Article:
It creates a better relationship with employees because if their friend is working with them, they’re more than likely going to stay on longer, he said.

One thing Awecomm Technologies does is say to customers, “We love working with you, you are a great customer of ours. We‘re hiring. If you have any friends at your job, we’d love to hire them,” Yax said.

That in turn creates a better relationship with the customer.

Reverse Referrals Can Reduce Costs

When an MSP calls a vendor, “They know that you’re a warm lead, they know you’re happy,” Yax said.

“Now on the other hand, if you know somebody who’s using [that vendor] already, and you contact that person and say, ‘Hey, can you send this email to so and so vendor to say, ’I know Brent is looking for something like this and not sure if you guys are a good fit, but give Brent a call,’” he said.

So now that vendor can get another lead and wants the business. In turn, MSPs can ask for more incentives and discounts because they want to land the sale.

“That reverse referral is a method to lessen your costs with that relationship,” he said.

LinkedIn Sales Navigator Connects To A Team’s Connections

LinkedIn Sales Navigator is a feature of LinkedIn used for modern selling to help grow sales pipelines through professional targeting and understanding and engaging prospects.

“The good part about LinkedIn Navigator is you can see everything out there, you can see all these contacts,” he said.

Customers who use Sales Navigator have access to TeamLink, which is a tool that allows users to view their team‘s connections.

“What‘s really cool about LinkedIn is that if I’m sharing a contact with you and I can now see [your] contacts, what TeamLink does is allows me to do that same thing for any single person on LinkedIn regardless if I‘m connected to them or not,” Yax said. “I can see the shared contacts of anyone I want. It’s a super powerful tool.”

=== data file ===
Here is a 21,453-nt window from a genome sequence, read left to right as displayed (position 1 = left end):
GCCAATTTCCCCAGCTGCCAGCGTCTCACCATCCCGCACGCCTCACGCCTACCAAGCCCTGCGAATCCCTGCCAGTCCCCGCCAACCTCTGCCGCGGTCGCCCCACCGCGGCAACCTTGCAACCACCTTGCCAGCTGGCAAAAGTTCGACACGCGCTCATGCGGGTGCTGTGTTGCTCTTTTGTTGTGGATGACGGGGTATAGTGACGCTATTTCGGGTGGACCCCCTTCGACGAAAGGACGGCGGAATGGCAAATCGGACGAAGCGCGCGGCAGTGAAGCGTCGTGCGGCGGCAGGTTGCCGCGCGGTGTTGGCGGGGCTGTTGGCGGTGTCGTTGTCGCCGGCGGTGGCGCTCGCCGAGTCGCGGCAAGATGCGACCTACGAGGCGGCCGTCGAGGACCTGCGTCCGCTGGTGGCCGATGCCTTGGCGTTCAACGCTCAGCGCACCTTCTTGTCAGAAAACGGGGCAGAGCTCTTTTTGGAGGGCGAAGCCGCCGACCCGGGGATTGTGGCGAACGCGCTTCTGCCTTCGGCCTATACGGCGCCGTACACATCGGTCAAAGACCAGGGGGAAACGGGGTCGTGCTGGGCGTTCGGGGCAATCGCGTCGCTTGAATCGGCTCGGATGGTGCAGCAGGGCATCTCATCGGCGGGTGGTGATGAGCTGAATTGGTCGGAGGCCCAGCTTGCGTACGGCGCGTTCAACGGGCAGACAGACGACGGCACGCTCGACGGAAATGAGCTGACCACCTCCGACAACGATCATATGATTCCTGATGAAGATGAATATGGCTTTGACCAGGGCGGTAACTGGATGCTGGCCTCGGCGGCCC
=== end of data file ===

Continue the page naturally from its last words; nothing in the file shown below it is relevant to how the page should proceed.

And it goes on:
Once Yax has TeamLink partners, he builds a list of all the contacts he’s found and filters through to the companies he’s interested in reaching out to. He then can easily see if executives of those companies have a mutual connection with him. That mutual connection can now make that introduction between the MSP and the potential customer.

“I have a list of all the target accounts that I want with a personal introduction,” he said. “I’ve already made the trusted relationship because I was personally introduced to them from somebody else.”

Nathan Archer, founder and director of business development of New York City-based MSP A&H Technology Group, told CRN that Yax made him realize that he’s not doing enough around his sales platform.

“We don’t have a referral program,” he said. “If I have a referral program or if I use Navigator for LinkedIn, we would grow maybe 20 [percent] to 30 percent, which would grow my revenue greatly. I’m going to talk to my people, we’re going to analyze Sales Navigator and understand the mechanics and how it works.”

CJ Fairfield

CJ Fairfield is an associate editor at CRN covering solution providers, MSPs and distributors. Prior to joining CRN, she worked at daily newspapers, including The Press of Atlantic City in New Jersey and The Frederick News-Post in Maryland. She can be reached at cfairfield@thechannelcompany.com.